He then made a conscious effort to lessen is impact on the environment by refusing to use plastic straws and plastic bags – something that he has managed to do for ten years now and counting. Like April, he also practices what he preaches. He always makes use of eco-bags, brings his own water bottle, and uses an eco-friendly travel kit with for his soap and solid shampoo.
From being a student, a volunteer, and an educator, Froilan was able to share his passion and commitment to the environment with the work he has down with various NGOs and communities.
With his work with the Mother Earth Foundation, an organization that advocates for zero waste in the country, they were able to help in the transformation of Brgy. Fort Bonifacio in Taguig. The barangay was once practically an open dump, with piles of trash strewn over its main thoroughfares, posing as a hazard for all residents and those passing through.
With a massive information campaign, household level segregation, and by empowering waste collectors, Brgy. Fort Bonifacio is now a model barangay with its own materials recovery facility (MRF) and eco park. What were once trash riddled streets are now promenades that residents get to enjoy.
The project also created jobs and improved the working conditions for people – from waste pickers they have now become waste collectors, earning about at least P8,000 a month.
Froilan was also happy to share that a similar project but on a much bigger scale has been a success.
The city of San Fernando, Pampanga is now a model for decentralized waste management with MRFs in all 35 barangays. As a result of this, more green jobs were also created and the city no longer has to spend exuberant amounts for its solid waste disposal.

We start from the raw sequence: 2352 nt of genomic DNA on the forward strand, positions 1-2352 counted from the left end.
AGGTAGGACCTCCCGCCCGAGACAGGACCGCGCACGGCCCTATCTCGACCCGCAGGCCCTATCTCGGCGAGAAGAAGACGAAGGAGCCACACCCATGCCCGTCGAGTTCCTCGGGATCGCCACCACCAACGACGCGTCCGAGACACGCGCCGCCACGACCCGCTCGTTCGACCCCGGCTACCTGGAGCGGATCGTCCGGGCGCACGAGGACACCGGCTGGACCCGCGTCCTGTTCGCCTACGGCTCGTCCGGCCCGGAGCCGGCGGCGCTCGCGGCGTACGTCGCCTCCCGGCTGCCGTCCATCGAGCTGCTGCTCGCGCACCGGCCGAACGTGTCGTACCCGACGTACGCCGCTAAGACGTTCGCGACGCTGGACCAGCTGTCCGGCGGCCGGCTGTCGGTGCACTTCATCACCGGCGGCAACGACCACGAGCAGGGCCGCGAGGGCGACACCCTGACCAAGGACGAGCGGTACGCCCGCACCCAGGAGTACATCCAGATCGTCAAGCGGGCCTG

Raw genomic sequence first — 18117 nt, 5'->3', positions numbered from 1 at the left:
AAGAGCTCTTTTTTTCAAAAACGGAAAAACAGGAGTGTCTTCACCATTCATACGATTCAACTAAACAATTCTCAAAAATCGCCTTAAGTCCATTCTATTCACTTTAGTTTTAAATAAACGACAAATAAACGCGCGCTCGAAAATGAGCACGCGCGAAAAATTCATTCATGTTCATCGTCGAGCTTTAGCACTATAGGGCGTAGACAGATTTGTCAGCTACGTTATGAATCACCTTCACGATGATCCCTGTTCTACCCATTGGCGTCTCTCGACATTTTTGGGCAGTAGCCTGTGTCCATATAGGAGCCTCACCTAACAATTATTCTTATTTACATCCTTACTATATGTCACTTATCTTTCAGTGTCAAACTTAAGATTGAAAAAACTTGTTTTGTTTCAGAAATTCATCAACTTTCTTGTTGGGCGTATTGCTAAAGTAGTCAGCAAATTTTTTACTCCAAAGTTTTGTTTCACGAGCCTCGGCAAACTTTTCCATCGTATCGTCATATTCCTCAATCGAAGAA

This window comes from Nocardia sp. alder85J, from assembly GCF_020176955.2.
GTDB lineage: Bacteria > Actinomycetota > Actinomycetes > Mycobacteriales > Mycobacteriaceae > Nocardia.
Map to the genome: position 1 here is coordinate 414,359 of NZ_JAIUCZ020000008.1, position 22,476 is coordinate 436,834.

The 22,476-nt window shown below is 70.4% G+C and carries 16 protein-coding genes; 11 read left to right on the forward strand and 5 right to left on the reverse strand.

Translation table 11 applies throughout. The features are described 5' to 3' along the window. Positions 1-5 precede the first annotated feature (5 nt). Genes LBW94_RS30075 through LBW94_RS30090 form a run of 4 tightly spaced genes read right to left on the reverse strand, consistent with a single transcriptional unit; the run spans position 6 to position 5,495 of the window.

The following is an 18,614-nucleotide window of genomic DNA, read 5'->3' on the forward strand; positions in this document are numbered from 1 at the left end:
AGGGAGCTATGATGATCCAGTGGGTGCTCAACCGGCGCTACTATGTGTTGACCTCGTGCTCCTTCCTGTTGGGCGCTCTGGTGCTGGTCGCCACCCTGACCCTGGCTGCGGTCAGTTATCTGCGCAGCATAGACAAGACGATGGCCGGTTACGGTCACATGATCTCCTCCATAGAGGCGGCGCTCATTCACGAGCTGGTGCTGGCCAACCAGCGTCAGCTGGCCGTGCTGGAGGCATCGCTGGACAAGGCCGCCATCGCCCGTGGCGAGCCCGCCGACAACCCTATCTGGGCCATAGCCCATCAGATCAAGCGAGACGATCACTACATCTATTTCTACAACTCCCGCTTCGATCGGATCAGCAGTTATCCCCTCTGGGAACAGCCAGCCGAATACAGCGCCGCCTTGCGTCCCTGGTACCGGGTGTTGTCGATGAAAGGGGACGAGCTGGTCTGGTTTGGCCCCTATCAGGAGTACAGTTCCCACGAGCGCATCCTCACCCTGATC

Practical and doable solutions
To help jumpstart having a zero-waste lifestyle, the event also featured a pop-up store. Proceeds from the sales will benefit the children of waste workers.
A practical demonstration on compositing was also done wherein participants where shown how to create their own composting system that can fit well with their urban lifestyle.
In the end, everyone who attended the event left with a better understanding on how to start a zero-waste lifestyle, a deeper appreciation and awareness for our environment, and the knowledge that there is a welcoming community to help them start and support them throughout their journey. – Rappler.com
April Jones-Balahan is a zero-waste advocate. You can be part of her journey by following her on Instragram @apriljonesb. She was also featured in Howie Severino’s documentary "Plastic Republic" for I-Witness.
Froilan Grate is the president of Mother Earth Foundation. He is also the regional coordinator for GAIA-Asia Pacific.
To learn more about a zero-waste lifestyle, you may visit the Break Free From Plastic movement FB page @breakfreefromplastic or visit their website at www.breakfreefromplastic.org; GAIA Asia Pacific at @GAIAAsiaPacific for Facebook and Instragram, and the Mother Earth Foundation at www.motherearthphil.org and @motrherearth.ph (FB).